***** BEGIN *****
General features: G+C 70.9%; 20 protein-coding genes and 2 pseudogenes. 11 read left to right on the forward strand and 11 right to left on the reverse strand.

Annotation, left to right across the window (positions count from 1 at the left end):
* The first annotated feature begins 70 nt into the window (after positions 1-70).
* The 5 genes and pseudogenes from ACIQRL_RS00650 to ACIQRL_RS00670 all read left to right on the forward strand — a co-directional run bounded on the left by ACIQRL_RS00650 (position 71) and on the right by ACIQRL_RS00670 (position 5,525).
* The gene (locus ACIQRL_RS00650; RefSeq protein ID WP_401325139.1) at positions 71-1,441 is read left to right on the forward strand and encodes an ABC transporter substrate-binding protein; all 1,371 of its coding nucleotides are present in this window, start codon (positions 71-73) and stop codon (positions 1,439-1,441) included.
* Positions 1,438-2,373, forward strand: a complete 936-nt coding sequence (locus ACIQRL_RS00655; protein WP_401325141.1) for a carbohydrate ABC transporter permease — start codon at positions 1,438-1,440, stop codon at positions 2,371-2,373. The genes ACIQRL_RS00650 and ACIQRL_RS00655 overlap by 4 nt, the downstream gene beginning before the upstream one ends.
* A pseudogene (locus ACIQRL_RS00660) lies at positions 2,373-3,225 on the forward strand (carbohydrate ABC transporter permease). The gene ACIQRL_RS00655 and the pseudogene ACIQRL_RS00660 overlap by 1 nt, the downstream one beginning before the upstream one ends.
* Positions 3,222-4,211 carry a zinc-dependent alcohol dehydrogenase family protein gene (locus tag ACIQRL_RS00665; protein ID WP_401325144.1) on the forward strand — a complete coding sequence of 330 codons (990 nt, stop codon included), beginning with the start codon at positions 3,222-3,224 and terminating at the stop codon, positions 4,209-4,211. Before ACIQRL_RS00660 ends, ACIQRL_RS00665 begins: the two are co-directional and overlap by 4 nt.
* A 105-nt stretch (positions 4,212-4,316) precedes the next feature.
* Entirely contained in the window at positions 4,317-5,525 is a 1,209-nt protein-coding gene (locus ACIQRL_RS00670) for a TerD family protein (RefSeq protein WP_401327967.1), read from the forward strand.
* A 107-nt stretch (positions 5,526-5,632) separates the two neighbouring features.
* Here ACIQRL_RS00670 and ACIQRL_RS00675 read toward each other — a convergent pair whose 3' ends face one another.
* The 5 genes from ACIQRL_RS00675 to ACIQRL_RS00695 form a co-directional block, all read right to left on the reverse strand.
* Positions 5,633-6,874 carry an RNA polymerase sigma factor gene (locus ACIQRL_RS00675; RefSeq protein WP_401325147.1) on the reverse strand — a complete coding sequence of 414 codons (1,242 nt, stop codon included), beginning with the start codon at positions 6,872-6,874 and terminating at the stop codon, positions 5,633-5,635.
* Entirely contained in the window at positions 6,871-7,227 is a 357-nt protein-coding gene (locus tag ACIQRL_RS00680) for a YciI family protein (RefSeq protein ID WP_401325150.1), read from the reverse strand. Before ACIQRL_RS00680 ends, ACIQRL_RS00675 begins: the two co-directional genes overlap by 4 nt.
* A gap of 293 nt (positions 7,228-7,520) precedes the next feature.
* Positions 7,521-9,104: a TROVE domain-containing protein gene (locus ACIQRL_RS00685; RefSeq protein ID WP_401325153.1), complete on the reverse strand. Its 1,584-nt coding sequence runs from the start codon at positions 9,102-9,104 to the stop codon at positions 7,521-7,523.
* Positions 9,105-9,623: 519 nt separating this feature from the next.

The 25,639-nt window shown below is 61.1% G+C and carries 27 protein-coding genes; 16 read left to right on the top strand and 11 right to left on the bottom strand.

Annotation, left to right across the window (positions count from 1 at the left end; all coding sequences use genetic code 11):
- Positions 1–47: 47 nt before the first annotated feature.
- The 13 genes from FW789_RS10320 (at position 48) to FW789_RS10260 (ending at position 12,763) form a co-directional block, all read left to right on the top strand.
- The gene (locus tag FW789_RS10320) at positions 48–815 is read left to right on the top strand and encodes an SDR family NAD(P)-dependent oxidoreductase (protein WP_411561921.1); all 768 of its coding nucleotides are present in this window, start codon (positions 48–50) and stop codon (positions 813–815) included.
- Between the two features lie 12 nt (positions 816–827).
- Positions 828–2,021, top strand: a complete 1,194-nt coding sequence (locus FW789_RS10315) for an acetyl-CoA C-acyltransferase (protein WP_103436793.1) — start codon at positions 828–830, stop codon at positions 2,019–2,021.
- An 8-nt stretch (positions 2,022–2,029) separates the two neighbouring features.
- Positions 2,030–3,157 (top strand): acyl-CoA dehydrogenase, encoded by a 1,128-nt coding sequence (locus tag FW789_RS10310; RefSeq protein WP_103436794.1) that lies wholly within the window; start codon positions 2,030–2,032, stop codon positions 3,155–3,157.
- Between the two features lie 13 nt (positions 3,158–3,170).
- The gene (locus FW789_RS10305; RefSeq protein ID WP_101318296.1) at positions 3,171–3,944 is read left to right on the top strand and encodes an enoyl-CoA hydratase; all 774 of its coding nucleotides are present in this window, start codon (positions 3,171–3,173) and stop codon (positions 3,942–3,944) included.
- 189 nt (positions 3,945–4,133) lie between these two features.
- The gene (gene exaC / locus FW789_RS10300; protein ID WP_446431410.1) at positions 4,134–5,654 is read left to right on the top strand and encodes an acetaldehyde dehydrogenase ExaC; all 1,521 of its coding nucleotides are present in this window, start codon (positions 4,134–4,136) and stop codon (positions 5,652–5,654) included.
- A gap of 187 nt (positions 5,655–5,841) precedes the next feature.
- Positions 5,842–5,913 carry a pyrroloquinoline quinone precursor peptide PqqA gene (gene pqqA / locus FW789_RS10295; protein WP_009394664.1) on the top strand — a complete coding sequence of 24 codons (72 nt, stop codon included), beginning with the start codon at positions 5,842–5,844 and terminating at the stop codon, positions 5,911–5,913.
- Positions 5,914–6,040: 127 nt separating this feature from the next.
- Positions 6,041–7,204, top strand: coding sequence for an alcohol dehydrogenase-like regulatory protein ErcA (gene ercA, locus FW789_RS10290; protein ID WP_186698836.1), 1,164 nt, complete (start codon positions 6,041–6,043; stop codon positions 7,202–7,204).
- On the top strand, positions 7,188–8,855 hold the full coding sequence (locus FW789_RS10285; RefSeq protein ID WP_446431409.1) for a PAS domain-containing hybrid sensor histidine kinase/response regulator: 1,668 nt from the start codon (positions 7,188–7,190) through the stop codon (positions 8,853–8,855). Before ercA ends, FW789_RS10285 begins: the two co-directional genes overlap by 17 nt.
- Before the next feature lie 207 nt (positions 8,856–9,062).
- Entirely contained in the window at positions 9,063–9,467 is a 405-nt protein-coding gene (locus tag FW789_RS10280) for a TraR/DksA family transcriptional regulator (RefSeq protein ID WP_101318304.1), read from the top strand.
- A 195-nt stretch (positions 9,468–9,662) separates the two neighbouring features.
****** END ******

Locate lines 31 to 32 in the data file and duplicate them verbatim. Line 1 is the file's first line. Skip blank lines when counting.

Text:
- The gene (gene exaC / locus FW789_RS10300; protein ID WP_446431410.1) at positions 4,134–5,654 is read left to right on the top strand and encodes an acetaldehyde dehydrogenase ExaC; all 1,521 of its coding nucleotides are present in this window, start codon (positions 4,134–4,136) and stop codon (positions 5,652–5,654) included.
- A gap of 187 nt (positions 5,655–5,841) precedes the next feature.